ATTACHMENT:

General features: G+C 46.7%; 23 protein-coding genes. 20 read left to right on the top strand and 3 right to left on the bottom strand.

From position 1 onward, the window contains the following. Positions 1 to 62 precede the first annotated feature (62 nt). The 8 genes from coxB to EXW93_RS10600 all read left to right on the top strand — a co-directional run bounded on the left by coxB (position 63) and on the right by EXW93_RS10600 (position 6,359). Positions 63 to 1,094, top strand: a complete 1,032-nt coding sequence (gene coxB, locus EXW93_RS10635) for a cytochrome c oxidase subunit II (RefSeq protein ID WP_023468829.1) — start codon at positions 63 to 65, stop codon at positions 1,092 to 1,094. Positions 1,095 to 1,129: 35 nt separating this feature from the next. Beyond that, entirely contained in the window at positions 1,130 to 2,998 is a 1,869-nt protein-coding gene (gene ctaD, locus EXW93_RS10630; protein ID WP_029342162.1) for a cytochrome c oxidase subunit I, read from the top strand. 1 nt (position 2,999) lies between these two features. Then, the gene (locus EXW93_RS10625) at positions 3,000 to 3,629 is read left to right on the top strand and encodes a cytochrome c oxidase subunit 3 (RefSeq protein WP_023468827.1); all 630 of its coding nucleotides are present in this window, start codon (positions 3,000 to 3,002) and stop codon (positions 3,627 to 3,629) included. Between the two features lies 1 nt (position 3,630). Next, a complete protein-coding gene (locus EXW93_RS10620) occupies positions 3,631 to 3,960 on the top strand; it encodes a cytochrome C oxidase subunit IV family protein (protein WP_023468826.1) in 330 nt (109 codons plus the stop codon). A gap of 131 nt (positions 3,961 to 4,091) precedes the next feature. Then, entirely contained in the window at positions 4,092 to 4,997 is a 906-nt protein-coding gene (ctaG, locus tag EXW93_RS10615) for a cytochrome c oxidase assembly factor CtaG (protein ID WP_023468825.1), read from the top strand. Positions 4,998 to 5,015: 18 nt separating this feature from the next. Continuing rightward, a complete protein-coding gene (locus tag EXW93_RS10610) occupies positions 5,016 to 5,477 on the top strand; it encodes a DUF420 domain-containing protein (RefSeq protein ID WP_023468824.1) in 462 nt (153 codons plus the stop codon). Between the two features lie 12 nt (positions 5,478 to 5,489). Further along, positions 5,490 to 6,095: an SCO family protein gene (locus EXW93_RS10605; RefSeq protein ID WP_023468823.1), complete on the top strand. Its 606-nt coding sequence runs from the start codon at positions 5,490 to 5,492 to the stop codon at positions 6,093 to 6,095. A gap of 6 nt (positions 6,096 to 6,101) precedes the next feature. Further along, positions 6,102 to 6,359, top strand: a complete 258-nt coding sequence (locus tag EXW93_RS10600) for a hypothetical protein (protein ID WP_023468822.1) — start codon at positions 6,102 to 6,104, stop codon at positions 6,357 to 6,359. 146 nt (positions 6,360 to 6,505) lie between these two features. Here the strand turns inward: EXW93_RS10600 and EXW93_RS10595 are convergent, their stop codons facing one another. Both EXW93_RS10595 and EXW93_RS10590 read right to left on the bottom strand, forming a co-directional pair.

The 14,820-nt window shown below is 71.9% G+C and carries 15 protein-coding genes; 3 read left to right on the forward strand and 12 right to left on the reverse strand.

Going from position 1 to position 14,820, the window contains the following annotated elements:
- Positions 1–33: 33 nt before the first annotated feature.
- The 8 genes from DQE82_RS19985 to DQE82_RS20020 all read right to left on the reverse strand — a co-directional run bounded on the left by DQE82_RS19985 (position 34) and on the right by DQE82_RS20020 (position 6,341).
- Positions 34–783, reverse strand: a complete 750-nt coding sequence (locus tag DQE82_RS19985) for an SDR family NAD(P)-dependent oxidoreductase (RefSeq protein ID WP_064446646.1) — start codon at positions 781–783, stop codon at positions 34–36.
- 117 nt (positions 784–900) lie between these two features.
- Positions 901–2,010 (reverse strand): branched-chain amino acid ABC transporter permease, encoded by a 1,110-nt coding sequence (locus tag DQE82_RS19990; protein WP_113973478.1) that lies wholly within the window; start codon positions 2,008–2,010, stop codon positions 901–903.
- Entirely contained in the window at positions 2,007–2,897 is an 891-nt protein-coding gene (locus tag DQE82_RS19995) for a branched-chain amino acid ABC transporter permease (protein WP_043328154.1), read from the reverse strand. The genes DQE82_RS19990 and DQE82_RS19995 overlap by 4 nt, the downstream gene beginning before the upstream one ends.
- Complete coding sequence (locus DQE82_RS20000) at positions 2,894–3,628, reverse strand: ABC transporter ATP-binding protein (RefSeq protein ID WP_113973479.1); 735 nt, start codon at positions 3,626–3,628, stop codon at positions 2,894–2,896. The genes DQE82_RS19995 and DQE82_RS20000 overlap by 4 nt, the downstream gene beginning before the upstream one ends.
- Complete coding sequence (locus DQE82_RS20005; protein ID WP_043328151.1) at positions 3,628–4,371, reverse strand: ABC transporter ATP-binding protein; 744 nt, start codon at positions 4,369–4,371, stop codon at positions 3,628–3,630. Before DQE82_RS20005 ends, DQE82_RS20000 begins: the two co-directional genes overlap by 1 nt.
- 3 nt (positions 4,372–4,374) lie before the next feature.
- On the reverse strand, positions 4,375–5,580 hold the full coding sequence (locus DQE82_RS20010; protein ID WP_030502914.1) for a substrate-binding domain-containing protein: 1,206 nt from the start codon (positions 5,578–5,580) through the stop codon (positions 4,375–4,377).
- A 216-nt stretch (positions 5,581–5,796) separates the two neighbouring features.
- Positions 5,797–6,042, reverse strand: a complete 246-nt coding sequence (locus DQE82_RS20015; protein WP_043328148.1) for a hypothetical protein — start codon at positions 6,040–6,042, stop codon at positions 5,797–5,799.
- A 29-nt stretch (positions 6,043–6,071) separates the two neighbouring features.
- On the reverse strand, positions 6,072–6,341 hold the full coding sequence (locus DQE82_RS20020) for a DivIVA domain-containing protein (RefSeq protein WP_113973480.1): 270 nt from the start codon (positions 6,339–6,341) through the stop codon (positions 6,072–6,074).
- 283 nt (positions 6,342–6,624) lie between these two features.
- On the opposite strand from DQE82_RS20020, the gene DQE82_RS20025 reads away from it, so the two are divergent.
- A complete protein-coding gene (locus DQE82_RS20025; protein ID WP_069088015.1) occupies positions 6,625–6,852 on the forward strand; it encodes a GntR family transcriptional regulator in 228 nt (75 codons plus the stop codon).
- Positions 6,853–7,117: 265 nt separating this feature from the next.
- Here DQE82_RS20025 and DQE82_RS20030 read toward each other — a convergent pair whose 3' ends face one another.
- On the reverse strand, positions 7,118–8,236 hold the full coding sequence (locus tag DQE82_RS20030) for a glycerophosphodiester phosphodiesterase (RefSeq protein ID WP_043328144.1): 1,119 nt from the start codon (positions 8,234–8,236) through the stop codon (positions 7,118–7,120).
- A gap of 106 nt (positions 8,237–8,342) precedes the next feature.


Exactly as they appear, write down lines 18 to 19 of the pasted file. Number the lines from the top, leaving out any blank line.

- On the reverse strand, positions 6,072–6,341 hold the full coding sequence (locus DQE82_RS20020) for a DivIVA domain-containing protein (RefSeq protein WP_113973480.1): 270 nt from the start codon (positions 6,339–6,341) through the stop codon (positions 6,072–6,074).
- 283 nt (positions 6,342–6,624) lie between these two features.